Multithreaded programming is notoriously hard, especially when optimizations are carried out by the compiler, runtime, or the processor hardware. In particular, reads and writes to memory can sometimes be reordered to improve execution efficiency.
Luckily, you almost never have to worry about those subtleties if you’re using synchronization primitives such as the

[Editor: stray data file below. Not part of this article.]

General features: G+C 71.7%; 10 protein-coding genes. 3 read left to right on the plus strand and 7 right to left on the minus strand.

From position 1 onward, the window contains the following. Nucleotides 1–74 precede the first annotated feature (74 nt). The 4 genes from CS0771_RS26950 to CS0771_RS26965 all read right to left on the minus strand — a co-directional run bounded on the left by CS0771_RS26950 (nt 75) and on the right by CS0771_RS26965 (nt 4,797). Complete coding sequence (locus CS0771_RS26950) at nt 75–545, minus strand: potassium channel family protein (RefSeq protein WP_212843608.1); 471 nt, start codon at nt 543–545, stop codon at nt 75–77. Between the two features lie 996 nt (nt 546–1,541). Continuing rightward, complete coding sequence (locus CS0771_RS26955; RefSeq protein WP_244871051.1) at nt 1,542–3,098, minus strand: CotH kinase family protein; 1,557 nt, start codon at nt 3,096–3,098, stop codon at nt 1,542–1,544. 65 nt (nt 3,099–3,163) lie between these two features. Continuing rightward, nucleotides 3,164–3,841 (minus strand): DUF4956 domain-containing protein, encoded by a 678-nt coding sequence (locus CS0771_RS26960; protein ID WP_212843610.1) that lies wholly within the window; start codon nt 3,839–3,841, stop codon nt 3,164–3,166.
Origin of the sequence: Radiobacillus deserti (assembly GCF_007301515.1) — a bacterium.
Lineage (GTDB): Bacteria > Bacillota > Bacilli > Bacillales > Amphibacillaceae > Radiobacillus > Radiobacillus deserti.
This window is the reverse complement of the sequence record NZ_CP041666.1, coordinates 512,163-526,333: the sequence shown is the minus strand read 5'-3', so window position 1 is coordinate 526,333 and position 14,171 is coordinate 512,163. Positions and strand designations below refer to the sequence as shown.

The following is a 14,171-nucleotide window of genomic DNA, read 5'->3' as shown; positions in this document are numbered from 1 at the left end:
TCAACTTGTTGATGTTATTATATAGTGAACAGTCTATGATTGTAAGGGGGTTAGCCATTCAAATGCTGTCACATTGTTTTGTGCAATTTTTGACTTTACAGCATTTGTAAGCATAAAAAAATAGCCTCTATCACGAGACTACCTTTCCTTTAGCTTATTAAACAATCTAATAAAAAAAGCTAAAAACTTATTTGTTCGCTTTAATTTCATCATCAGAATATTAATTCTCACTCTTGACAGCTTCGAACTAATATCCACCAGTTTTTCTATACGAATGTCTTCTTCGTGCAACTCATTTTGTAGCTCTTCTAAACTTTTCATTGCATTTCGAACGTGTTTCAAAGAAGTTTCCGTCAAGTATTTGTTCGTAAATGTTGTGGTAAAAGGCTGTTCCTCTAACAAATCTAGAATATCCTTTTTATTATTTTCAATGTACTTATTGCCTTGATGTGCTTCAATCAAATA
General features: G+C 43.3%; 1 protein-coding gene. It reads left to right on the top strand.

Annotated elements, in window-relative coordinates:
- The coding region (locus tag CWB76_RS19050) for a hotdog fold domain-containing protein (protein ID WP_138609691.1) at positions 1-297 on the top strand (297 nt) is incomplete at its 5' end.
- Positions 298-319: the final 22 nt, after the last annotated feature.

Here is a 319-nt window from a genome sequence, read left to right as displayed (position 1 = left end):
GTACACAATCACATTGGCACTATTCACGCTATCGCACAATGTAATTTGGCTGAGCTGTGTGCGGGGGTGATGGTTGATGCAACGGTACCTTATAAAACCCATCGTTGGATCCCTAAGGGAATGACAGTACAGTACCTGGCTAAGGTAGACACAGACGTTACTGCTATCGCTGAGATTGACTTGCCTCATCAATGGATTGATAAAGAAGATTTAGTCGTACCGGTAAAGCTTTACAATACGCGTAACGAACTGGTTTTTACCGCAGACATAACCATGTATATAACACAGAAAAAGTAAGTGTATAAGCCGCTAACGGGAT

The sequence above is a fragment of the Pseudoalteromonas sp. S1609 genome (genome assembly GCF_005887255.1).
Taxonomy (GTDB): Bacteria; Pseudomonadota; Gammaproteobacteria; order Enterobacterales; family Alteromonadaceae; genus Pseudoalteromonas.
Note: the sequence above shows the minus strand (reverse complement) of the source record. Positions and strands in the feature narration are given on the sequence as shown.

lock keyword to coordinate multithreaded access to state. You can find more information about such primitives in Chapter 30, “Task Parallelism and Data Parallelism.” Nonetheless, let’s consider a few things about the behavior of volatile fields, just in case you encounter code that uses this language feature. Also, in case you ever need to write lock-free code, understanding ...